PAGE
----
You want to test whether a new location, new demographic, new service, etc. would work or is working for your business
Of course, there’s also the big deciding factor every business must consider before diving into any new marketing channel: price.
How much is paid search marketing going to cost me?
There are a lot of variables to consider, but in general, based on how the cost-per-click looks for the IT Services industry at the moment, you should probably set aside a minimum of $2,000 to give paid search ads a fair initial test.
Even that amount can get used up quickly depending on the keywords you’re bidding on. Don’t be surprised to see some of the most competitive keywords related to IT support costing $100 a click. Before you get sticker shock, however, keep in mind what you stand to earn by pulling in even just one new customer. As MSP marketing expert Nate Freedman explains over at Channel Futures, paid search is a numbers game, and it all comes down to one specific ratio: CAC:LTV, your customer acquisition cost compared to your average customer lifetime value.
“Think about it like this: $100 is $100, but what are you getting for that money? Are you paying $100 per click for 10 clicks to generate one customer worth $300 over their lifetime? At that point, you’re paying $1000 to make $300 — hardly something worth celebrating. Or, are you paying $100 per click for 10 clicks to generate five customers worth $350 over their lifetimes? If so, you’re paying $1000 to generate $1750 — or a long-term profit of about $750 when everything is said and done.”
It’s generally accepted wisdom that your CAC:LTV ratio should be at least 1:3, meaning you should be earning back at least three times the amount you’re paying to acquire each new customer.
With that benchmark in mind, you can look at the cost of keywords combined with all your additional costs related with closing a sale, and you can determine what’s an acceptable amount for to you spend and what isn’t.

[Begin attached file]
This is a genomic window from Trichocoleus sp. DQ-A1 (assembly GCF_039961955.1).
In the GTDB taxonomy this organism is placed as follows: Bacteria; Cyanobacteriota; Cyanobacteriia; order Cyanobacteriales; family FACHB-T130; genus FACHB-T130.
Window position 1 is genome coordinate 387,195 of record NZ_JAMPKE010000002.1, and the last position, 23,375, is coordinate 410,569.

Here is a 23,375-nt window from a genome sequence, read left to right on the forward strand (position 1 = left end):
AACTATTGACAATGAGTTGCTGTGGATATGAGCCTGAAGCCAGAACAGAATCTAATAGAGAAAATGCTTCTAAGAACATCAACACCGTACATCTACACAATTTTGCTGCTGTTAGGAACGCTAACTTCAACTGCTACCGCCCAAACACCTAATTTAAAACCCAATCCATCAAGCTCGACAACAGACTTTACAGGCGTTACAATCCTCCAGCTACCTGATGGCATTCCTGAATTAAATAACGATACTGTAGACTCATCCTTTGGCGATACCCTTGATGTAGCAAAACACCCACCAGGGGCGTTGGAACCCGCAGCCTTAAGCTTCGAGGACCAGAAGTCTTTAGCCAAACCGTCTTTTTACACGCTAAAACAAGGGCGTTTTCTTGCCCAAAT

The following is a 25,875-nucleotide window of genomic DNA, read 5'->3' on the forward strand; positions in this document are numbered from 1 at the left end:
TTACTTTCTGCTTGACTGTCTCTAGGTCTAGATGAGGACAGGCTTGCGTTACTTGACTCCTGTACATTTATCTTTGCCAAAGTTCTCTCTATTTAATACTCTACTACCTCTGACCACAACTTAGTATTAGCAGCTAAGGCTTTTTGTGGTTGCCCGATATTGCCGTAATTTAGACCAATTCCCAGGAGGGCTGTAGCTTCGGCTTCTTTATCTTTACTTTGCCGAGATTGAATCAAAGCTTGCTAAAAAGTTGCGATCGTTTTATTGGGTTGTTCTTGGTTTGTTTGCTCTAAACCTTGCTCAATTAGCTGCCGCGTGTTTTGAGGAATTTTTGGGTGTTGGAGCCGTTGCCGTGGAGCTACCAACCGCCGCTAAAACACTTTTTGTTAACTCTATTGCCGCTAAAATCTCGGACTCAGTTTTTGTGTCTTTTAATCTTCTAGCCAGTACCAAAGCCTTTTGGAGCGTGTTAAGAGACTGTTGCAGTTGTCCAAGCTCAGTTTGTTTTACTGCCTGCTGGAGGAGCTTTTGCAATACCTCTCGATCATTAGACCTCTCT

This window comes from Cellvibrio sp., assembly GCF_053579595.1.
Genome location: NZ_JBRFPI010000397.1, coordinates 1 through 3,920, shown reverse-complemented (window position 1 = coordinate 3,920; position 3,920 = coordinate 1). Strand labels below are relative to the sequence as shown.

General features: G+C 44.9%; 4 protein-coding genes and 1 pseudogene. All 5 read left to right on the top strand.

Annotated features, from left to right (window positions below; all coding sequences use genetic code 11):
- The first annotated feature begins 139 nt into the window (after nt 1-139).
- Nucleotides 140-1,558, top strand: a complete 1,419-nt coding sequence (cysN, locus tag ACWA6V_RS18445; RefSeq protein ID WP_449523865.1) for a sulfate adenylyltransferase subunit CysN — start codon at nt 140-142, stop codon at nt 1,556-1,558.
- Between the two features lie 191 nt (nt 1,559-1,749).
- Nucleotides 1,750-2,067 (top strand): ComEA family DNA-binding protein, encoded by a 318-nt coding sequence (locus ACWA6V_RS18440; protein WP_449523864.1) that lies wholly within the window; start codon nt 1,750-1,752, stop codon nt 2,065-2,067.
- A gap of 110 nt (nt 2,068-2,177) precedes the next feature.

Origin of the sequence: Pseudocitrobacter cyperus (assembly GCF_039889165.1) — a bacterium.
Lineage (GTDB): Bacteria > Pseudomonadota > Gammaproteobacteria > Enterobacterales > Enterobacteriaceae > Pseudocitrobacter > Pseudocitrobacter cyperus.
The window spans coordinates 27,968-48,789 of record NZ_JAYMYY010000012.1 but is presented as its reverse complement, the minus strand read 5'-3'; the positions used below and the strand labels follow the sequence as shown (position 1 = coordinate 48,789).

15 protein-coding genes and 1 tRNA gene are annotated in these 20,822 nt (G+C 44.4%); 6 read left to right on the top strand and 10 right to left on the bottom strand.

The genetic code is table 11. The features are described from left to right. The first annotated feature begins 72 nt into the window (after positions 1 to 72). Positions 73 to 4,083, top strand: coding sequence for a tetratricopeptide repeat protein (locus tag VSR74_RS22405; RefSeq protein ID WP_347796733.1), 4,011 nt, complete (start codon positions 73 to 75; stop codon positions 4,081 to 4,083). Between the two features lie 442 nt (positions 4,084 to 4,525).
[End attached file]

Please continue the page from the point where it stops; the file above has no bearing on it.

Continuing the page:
Note that the effectiveness of your sales follow-up and closing ability will have major implications on how cost effective any lead generation effort is (or isn’t) going to be. So before you spend a dime on paid search it’s a good idea to make sure you have a proven, repeatable sales process.
Of course, there’s also the question of outsourcing. You can hire an agency or specialist to launch and manage paid search ad campaigns for you, but keep in mind they typically charge a high hourly rate or even a percentage of your advertising budget. That makes them an expensive option probably best suited for MSPs who are shorter on time but longer on budget. If you want to dip a toe in the water you may be better off trying things out in-house.
Feeling informed and ready to get started with paid search? Let’s do this.
How to get started with paid search
Whether you’re just getting your paid search campaign off the ground, looking to level up with experimentation, or paid search is already paying off and you’re ready for some advanced strategies—this guide has everything you need.
Crawl: Getting your paid search campaign off the ground
This destination should be optimized with some kind of call to action (CTA), such as a form, that captures the key information you need to turn a cold lead into a prospect with whom you can continue communications.